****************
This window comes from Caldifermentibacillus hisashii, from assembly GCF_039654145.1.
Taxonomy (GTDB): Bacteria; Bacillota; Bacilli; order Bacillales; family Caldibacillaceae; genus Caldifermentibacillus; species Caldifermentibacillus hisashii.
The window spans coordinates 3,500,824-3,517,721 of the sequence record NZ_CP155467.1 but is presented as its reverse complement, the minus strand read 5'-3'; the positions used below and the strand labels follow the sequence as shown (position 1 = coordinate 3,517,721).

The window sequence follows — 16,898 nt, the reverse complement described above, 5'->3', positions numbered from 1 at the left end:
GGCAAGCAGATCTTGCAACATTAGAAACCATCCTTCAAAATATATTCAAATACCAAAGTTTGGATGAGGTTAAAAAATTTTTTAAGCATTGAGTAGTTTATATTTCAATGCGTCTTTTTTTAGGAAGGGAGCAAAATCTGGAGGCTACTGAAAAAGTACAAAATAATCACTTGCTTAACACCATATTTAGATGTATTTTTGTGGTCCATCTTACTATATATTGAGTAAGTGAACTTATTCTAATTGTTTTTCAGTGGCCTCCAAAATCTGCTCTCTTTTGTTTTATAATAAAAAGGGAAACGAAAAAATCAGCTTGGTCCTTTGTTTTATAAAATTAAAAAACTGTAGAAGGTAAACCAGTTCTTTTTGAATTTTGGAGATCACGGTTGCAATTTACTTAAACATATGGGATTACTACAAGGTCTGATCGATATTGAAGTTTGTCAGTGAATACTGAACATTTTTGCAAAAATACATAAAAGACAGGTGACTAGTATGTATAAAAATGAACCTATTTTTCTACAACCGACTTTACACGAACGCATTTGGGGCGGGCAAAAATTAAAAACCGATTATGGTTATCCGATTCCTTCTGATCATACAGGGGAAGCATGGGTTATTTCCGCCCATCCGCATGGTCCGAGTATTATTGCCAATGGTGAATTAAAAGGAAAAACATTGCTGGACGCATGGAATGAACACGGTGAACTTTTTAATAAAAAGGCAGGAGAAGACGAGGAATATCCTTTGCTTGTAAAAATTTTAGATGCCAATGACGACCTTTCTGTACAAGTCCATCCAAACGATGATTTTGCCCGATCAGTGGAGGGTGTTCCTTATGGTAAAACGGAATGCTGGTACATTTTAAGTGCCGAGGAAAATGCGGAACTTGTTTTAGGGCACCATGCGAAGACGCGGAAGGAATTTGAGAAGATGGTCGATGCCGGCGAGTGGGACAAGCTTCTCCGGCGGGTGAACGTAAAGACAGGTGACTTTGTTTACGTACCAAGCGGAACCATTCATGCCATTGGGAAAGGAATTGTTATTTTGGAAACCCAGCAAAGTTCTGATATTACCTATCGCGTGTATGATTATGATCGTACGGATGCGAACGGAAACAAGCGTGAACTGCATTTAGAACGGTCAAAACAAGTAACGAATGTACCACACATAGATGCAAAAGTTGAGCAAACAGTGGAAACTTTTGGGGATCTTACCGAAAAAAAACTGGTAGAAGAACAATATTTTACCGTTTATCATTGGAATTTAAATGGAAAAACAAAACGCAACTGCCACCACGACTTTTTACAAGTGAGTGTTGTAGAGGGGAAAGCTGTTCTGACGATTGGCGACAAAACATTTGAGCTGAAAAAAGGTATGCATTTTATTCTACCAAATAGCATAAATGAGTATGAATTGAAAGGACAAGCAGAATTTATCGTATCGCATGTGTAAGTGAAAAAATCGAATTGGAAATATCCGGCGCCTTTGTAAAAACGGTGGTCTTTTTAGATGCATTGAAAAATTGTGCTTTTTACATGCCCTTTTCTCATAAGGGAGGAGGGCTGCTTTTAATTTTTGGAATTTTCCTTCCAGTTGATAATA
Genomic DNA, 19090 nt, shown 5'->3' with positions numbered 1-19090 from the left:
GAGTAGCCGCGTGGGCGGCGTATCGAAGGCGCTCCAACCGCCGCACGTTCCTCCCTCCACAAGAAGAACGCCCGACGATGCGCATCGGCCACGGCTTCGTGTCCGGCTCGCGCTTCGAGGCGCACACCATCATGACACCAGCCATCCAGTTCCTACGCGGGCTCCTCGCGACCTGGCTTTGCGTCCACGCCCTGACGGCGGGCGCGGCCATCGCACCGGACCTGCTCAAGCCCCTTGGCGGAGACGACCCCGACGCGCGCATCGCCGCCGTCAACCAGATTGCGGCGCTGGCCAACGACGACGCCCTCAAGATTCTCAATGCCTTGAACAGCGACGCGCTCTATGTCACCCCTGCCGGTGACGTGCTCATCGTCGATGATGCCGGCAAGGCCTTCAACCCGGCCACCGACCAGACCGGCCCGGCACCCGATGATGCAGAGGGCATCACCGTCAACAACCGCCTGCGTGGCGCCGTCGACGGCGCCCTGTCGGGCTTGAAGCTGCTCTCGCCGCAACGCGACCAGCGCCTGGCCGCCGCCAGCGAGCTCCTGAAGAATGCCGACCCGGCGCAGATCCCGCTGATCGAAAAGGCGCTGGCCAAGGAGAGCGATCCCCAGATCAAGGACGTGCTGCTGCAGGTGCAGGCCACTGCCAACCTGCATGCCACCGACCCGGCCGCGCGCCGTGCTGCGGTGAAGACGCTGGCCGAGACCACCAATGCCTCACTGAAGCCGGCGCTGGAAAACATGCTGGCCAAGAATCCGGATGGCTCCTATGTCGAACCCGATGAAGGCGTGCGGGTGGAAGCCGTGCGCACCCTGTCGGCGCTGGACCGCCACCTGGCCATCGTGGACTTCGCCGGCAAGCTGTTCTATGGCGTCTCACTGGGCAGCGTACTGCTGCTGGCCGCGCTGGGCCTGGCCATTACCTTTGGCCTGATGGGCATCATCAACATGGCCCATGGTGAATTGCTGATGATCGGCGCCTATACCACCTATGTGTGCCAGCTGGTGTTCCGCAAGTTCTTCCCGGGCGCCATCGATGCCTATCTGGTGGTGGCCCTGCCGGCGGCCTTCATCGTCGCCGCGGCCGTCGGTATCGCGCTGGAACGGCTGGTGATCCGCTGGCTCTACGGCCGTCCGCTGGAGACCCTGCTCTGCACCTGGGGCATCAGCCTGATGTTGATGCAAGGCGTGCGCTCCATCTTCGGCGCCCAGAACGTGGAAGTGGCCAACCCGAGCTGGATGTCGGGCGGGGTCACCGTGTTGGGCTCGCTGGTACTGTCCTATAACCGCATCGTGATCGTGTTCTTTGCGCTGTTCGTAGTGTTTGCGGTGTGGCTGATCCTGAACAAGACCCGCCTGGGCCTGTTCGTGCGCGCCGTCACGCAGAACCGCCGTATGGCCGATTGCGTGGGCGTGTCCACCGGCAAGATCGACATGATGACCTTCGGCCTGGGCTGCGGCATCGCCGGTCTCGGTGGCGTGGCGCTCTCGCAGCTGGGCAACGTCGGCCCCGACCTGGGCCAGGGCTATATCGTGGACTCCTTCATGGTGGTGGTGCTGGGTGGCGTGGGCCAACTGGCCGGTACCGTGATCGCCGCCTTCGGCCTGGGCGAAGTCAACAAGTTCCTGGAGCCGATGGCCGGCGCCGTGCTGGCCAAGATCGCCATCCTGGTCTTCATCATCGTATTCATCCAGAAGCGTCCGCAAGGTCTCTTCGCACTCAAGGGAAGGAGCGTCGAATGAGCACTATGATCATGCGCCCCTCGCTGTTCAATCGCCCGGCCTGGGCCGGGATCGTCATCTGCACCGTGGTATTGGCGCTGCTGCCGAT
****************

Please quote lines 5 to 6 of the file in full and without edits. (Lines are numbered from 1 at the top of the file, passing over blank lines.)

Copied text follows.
GGCAAGCAGATCTTGCAACATTAGAAACCATCCTTCAAAATATATTCAAATACCAAAGTTTGGATGAGGTTAAAAAATTTTTTAAGCATTGAGTAGTTTATATTTCAATGCGTCTTTTTTTAGGAAGGGAGCAAAATCTGGAGGCTACTGAAAAAGTACAAAATAATCACTTGCTTAACACCATATTTAGATGTATTTTTGTGGTCCATCTTACTATATATTGAGTAAGTGAACTTATTCTAATTGTTTTTCAGTGGCCTCCAAAATCTGCTCTCTTTTGTTTTATAATAAAAAGGGAAACGAAAAAATCAGCTTGGTCCTTTGTTTTATAAAATTAAAAAACTGTAGAAGGTAAACCAGTTCTTTTTGAATTTTGGAGATCACGGTTGCAATTTACTTAAACATATGGGATTACTACAAGGTCTGATCGATATTGAAGTTTGTCAGTGAATACTGAACATTTTTGCAAAAATACATAAAAGACAGGTGACTAGTATGTATAAAAATGAACCTATTTTTCTACAACCGACTTTACACGAACGCATTTGGGGCGGGCAAAAATTAAAAACCGATTATGGTTATCCGATTCCTTCTGATCATACAGGGGAAGCATGGGTTATTTCCGCCCATCCGCATGGTCCGAGTATTATTGCCAATGGTGAATTAAAAGGAAAAACATTGCTGGACGCATGGAATGAACACGGTGAACTTTTTAATAAAAAGGCAGGAGAAGACGAGGAATATCCTTTGCTTGTAAAAATTTTAGATGCCAATGACGACCTTTCTGTACAAGTCCATCCAAACGATGATTTTGCCCGATCAGTGGAGGGTGTTCCTTATGGTAAAACGGAATGCTGGTACATTTTAAGTGCCGAGGAAAATGCGGAACTTGTTTTAGGGCACCATGCGAAGACGCGGAAGGAATTTGAGAAGATGGTCGATGCCGGCGAGTGGGACAAGCTTCTCCGGCGGGTGAACGTAAAGACAGGTGACTTTGTTTACGTACCAAGCGGAACCATTCATGCCATTGGGAAAGGAATTGTTATTTTGGAAACCCAGCAAAGTTCTGATATTACCTATCGCGTGTATGATTATGATCGTACGGATGCGAACGGAAACAAGCGTGAACTGCATTTAGAACGGTCAAAACAAGTAACGAATGTACCACACATAGATGCAAAAGTTGAGCAAACAGTGGAAACTTTTGGGGATCTTACCGAAAAAAAACTGGTAGAAGAACAATATTTTACCGTTTATCATTGGAATTTAAATGGAAAAACAAAACGCAACTGCCACCACGACTTTTTACAAGTGAGTGTTGTAGAGGGGAAAGCTGTTCTGACGATTGGCGACAAAACATTTGAGCTGAAAAAAGGTATGCATTTTATTCTACCAAATAGCATAAATGAGTATGAATTGAAAGGACAAGCAGAATTTATCGTATCGCATGTGTAAGTGAAAAAATCGAATTGGAAATATCCGGCGCCTTTGTAAAAACGGTGGTCTTTTTAGATGCATTGAAAAATTGTGCTTTTTACATGCCCTTTTCTCATAAGGGAGGAGGGCTGCTTTTAATTTTTGGAATTTTCCTTCCAGTTGATAATA
Genomic DNA, 19090 nt, shown 5'->3' with positions numbered 1-19090 from the left: